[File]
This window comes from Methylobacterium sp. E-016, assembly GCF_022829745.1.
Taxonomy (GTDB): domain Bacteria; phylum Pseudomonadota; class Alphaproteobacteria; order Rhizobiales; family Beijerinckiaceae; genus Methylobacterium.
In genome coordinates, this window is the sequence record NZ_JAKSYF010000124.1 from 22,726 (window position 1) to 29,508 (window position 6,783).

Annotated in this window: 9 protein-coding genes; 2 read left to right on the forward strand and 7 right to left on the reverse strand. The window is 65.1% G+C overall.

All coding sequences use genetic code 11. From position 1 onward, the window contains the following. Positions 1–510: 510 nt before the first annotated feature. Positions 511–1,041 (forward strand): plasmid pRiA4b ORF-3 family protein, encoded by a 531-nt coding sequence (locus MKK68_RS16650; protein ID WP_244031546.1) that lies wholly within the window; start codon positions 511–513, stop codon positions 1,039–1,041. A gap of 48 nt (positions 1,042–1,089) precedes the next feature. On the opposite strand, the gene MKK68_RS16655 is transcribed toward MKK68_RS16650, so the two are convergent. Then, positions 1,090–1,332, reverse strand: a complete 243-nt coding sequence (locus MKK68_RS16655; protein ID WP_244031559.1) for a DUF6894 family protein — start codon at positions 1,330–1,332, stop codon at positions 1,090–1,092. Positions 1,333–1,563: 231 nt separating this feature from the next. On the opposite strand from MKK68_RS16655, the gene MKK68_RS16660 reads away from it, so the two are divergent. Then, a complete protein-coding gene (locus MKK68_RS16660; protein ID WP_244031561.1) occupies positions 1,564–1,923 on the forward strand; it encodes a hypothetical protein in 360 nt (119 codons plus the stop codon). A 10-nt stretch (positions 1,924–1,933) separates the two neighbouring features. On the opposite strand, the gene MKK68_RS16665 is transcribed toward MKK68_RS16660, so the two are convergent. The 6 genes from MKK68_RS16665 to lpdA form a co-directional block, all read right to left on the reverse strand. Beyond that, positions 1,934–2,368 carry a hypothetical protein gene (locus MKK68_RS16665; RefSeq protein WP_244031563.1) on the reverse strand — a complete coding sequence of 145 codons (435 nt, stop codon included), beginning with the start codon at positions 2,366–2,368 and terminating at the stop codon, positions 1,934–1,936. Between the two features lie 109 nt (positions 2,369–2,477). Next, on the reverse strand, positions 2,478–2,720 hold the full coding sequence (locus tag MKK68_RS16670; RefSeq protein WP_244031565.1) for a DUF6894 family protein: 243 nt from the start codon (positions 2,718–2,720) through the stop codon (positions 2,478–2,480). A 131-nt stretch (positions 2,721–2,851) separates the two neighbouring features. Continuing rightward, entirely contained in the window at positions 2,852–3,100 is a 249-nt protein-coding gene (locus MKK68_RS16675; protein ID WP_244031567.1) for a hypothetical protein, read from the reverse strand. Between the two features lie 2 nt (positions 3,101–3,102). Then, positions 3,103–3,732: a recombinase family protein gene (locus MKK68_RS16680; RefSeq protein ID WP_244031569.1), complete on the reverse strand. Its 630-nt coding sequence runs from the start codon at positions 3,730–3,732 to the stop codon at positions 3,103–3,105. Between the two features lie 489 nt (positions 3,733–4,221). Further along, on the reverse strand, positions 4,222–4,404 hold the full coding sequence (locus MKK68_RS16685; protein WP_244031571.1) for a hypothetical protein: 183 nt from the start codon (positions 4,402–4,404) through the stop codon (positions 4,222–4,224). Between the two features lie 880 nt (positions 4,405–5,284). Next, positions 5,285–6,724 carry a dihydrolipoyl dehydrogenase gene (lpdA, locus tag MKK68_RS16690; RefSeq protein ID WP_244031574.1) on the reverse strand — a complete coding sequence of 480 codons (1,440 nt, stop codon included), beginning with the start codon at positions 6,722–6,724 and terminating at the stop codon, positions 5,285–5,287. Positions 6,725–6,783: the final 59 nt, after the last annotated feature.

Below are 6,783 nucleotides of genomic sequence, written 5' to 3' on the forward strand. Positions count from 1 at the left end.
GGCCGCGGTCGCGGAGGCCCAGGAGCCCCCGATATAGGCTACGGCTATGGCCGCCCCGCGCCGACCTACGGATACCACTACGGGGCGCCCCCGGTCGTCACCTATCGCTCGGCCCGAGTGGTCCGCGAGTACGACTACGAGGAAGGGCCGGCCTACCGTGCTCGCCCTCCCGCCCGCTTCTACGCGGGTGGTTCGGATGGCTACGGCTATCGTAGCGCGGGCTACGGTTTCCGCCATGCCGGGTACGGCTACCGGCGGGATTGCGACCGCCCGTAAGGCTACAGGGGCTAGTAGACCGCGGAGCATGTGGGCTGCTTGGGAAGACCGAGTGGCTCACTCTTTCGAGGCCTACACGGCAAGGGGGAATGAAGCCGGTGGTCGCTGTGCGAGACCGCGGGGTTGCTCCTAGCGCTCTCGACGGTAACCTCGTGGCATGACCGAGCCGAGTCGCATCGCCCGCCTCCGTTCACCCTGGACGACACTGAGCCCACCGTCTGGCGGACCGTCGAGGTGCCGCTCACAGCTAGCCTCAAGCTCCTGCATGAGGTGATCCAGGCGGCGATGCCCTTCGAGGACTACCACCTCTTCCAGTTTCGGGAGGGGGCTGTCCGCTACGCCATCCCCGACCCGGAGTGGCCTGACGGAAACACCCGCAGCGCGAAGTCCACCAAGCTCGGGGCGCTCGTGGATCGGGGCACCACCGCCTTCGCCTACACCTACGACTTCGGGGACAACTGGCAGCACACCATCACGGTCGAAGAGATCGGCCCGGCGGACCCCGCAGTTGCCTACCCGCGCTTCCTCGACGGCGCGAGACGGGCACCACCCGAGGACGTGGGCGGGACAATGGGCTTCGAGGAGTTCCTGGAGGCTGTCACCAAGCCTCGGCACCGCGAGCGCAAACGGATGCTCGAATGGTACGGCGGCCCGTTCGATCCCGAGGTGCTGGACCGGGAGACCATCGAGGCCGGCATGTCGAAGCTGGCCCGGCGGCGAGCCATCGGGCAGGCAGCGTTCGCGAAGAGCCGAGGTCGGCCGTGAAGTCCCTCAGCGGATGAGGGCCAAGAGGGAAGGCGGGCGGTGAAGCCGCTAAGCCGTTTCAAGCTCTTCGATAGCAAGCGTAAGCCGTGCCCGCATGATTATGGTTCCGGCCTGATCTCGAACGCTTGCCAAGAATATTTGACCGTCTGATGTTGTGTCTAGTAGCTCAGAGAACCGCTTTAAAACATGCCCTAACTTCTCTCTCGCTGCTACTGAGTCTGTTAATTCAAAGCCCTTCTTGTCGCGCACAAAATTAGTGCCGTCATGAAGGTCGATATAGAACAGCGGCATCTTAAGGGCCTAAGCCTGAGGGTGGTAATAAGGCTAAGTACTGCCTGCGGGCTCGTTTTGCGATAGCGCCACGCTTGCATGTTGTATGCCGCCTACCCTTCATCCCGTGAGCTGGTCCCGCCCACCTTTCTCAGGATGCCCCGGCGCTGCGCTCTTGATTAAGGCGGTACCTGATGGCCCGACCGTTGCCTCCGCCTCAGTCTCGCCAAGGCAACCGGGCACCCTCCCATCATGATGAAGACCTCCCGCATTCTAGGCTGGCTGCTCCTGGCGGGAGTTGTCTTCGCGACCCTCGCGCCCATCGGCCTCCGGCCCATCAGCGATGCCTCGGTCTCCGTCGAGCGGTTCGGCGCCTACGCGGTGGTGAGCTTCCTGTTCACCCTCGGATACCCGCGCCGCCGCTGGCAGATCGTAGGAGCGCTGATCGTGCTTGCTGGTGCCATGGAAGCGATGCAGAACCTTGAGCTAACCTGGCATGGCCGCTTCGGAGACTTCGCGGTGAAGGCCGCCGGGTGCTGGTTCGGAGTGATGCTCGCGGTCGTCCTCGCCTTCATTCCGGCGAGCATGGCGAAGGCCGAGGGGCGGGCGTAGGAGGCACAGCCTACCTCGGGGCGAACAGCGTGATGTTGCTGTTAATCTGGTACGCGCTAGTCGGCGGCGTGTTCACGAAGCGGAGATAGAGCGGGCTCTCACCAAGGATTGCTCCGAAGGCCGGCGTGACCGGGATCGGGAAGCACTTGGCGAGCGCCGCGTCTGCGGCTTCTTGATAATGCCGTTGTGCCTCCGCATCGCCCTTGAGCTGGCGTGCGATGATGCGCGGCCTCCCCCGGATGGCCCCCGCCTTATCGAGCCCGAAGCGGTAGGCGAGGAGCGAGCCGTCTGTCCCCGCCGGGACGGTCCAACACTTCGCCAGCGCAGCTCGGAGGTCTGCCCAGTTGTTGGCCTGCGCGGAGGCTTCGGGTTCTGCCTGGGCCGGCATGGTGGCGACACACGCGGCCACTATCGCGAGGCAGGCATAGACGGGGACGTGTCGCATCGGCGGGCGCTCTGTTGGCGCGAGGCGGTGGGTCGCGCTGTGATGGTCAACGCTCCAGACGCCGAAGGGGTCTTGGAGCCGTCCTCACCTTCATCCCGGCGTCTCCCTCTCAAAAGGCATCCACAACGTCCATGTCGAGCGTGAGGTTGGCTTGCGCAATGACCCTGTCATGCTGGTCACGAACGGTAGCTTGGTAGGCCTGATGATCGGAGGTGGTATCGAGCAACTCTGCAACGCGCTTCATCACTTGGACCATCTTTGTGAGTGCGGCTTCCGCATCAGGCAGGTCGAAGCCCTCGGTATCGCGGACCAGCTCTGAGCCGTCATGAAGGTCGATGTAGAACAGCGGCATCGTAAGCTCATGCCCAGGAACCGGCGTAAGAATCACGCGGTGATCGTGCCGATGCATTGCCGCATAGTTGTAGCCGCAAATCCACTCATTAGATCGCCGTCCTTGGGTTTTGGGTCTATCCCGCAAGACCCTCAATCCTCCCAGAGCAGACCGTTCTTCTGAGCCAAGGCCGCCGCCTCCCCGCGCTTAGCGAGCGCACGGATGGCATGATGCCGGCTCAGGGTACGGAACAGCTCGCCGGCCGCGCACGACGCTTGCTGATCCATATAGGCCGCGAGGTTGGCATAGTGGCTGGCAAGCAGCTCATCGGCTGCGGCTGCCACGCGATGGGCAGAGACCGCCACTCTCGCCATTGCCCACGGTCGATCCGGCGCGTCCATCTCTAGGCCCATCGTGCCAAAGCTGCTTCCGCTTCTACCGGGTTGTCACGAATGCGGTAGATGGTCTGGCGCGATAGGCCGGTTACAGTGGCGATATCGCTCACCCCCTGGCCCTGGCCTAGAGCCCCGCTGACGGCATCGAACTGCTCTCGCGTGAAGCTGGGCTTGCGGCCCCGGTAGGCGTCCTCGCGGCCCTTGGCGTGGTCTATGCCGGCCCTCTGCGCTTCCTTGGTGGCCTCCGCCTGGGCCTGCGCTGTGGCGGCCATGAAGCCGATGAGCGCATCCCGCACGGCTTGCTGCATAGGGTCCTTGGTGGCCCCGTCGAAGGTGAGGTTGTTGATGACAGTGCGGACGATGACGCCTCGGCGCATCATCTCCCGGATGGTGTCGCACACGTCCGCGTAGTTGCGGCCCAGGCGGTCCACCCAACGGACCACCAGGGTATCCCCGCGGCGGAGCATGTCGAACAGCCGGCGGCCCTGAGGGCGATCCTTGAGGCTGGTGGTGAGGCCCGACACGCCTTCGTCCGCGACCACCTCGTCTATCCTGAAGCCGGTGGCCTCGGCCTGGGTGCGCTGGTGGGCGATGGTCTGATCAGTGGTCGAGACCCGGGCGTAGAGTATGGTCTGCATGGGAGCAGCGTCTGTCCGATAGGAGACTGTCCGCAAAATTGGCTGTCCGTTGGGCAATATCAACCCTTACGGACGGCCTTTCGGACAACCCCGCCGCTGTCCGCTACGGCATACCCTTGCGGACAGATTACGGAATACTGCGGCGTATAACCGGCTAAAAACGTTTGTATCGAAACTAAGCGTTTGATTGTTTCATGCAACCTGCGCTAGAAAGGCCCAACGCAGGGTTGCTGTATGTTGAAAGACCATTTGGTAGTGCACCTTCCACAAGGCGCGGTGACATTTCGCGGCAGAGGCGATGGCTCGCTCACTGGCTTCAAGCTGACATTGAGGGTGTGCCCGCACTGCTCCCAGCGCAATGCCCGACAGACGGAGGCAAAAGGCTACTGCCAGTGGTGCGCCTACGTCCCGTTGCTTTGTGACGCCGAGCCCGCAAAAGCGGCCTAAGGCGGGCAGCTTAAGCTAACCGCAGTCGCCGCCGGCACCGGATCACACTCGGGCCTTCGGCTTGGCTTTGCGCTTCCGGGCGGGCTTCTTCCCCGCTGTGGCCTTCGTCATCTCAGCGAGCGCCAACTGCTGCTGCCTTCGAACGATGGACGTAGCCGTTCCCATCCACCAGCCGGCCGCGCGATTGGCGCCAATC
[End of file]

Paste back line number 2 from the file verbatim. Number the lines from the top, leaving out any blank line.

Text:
Taxonomy (GTDB): domain Bacteria; phylum Pseudomonadota; class Alphaproteobacteria; order Rhizobiales; family Beijerinckiaceae; genus Methylobacterium.